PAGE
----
Wednesday, October 13, 2010
A Barrel Full of Crackers.
If you're from the South, chances are you've been to Cracker Barrel. Part old-timey candy store, part country cookin' restaurant. I used to go nuts when my folks would take the family out to some far away, middle of nowhere Cracker Barrel. They always seemed to be nestled right next to an outlet mall or a seedy truck stop. The second you walk in the door you're transported to a tchotchke filled wonderland of jars and tubs filled with old school sugary concoctions. My favorite was the rock candy on a stick with edges so sharp that you were bound to have an open sore or two in your mouth before you were seated for your meal.
For breakfast I would always get the country ham steaks, sausage, bacon, two fried eggs, hash browns, and grits with cream gravy. A nice light breakfast to start my day. I don't know how I managed to stay thin all those years. My mother insisted that I had a tapeworm. If I do have a worm it must be about 60 feet long by now. Ick, I just seriously grossed myself out. Perhaps I'll sleep with a piece of raw beef on my pillow tonight and see if my wormy friend comes crawling out my mouth. I think I'll name her Slippy. Anywho, lunchtime at Crackertown (that's what I called it when I was a lil' girl) was my favorite. I remember walking past a bright red window filled with gory slabs of meat gettin' smoked right before my eyes. I always knew what I was getting before I even sat down. "Yes ma'am, I'll have the chicken n' dumplings. Can I also get a side of hushpuppies and maybe some red beans and rice. Oh and a side of your famous smoked ham n' biscuits too. Yeah don't forget the ham." I don't know how my mother afforded to keep me around. I ate more than my whole family put together and then when I was finished with my ridiculous amount of food I would continue to eat all of the other unfinished plates on the table. Hell, I bet I would've roamed the restaurant eating off of other people's plates if I knew I could get away with it.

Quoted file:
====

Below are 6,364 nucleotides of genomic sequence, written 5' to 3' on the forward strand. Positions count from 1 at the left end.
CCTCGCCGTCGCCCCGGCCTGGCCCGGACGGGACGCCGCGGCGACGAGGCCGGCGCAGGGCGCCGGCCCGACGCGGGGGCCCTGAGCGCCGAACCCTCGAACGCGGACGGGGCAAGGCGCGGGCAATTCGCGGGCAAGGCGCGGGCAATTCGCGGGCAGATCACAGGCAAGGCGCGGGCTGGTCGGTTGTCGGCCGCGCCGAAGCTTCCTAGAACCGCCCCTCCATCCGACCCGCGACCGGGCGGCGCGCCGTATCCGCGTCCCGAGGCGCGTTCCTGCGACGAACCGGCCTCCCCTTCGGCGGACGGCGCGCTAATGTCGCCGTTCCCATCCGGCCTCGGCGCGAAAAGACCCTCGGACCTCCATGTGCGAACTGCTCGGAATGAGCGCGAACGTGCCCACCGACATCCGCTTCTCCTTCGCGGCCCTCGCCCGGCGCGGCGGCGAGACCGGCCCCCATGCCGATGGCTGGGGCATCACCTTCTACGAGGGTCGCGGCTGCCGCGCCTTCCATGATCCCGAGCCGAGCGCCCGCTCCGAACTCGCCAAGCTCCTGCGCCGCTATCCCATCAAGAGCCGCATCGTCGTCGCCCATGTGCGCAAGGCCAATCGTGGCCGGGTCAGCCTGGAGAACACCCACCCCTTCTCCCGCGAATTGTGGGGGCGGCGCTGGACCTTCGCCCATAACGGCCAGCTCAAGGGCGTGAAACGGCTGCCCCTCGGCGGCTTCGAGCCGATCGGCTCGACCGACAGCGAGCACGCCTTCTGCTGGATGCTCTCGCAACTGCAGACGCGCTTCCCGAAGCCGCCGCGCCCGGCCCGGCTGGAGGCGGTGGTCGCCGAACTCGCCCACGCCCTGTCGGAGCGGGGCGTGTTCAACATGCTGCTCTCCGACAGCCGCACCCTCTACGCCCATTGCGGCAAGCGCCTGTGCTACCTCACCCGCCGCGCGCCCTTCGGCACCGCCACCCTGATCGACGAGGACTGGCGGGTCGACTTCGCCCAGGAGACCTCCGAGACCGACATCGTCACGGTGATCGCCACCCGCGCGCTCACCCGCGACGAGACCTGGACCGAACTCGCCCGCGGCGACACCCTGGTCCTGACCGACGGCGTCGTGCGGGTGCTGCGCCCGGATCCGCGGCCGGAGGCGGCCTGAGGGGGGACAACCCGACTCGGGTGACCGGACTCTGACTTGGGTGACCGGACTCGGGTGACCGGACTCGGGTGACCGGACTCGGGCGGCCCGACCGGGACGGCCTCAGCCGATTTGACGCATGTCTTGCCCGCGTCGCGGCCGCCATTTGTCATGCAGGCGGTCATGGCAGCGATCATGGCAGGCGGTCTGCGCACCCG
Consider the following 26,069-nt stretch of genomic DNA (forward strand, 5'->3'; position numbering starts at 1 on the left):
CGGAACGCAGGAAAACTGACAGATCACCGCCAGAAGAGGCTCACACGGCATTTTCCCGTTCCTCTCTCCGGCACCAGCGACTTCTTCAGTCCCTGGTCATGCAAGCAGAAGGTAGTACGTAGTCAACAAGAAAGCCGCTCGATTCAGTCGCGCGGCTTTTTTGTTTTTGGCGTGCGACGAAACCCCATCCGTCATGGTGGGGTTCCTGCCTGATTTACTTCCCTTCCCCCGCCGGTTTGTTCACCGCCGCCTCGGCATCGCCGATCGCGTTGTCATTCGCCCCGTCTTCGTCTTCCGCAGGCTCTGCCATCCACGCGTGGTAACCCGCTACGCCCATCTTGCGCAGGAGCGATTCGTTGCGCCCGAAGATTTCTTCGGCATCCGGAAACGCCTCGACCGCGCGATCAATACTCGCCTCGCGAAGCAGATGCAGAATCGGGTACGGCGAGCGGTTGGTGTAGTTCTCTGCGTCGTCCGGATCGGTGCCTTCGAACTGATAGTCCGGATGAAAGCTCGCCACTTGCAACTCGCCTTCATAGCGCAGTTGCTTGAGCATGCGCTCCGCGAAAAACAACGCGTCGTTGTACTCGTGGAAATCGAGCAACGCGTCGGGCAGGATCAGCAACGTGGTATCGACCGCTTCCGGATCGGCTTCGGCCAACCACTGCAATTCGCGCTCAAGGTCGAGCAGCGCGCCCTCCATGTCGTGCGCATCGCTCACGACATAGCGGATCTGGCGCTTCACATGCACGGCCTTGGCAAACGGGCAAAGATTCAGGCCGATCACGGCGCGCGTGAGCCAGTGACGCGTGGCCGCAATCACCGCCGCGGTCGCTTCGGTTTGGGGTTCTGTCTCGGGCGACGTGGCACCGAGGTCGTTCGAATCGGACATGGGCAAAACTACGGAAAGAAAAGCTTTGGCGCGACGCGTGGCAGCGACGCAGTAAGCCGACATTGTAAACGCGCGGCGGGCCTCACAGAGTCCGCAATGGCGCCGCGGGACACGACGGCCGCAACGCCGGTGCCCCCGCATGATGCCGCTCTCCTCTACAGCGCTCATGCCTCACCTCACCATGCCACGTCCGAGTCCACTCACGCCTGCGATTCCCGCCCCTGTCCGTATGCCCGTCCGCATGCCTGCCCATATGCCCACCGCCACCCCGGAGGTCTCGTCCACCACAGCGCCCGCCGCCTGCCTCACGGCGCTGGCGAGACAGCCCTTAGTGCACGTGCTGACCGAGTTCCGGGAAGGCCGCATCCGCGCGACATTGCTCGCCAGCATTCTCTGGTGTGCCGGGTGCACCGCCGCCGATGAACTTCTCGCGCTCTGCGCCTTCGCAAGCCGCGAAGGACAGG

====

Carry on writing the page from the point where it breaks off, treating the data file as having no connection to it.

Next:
Back to the Chicken n' Dumplings. Although I didn't quite replicate the recipe from Cracker Haven my version comes pretty damn close if not better. I'm pretty sure mine uses better ingredients. The first batch I made came out a little more soupy than I like but it was tasty none the less. I think I didn't stir enough as I was dropping in the dumplings to make that thick creamy gravy. I also added a few vegetables to brighten it up a bit. Here in Seattle, it's hard to get an authentic taste of the South so once in a while I'll give myself a rock candy tooth ache and make some chicken n' dumplings to feel right at home.
Southern Chicken N' Dumplings
3 quarts water
1 3-4 pound chicken cut into pieces
1 teaspoons salt
1 small onion sliced
4 stalks celery, chopped
2 carrots, peeled and sliced
1 clove garlic, peeled and quartered
1 bay leaf
4-6 whole parsley leaves
fresh cracked black pepper and kosher salt tt
1 tablespoon lemon juice
for the dumplings
2 cups all purpose flour
1 tablespoon baking powder
1 ¼ teaspoons of salt
2 tsp old bay
1 cup plus 2 tablespoons milk
1. Bring the water to a boil in a large pot. Add the chicken, 1 teaspoon of salt, onion, 2 celery stalks, garlic, bay leaf, and parsley to the pot. Reduce the heat to simmer and cook the chicken, uncovered, for 1 1/2 hours. Skim the foam off the top while it's cooking. The liquid will reduce by about one third.
2. When the chicken has cooked, remove it from the pot and set it aside. Strain the stock and set aside. Throw away the aromatics.
3. Pour 6 cups of the stock back into a pot Add fresh cracked black pepper, one teaspoon of salt, and the lemon juice, then reheat the stock over medium heat while you prepare the dumplings.
4. For dumplings, combine the flour, baking powder, 1 1/4 teaspoons salt, and milk in a medium bowl. Stir well until smooth, then let the dough rest for 5-10 minutes. Roll the dough out onto a floured surface to about a 1/2 inch thickness.
5. Cut the dough into 1/2 inch squares and drop each square into the simmering stock. The dumplings will first swell and then slowly shrink as they partially dissolve to thicken the stock into a white gravy. Add one sliced celery stick and carrots. Simmer for 30 minutes or until thick. Stir often.
6. While the dumplings are cooking tear the chicken meat from the bones and discard the skin. Shred the chicken meat into large bite-size pieces and drop them into the pot. Simmer the chicken and dumplings for another 5-10 minutes.
7. When the gravy has reached the desired consistency, ladle into bowls and serve hot.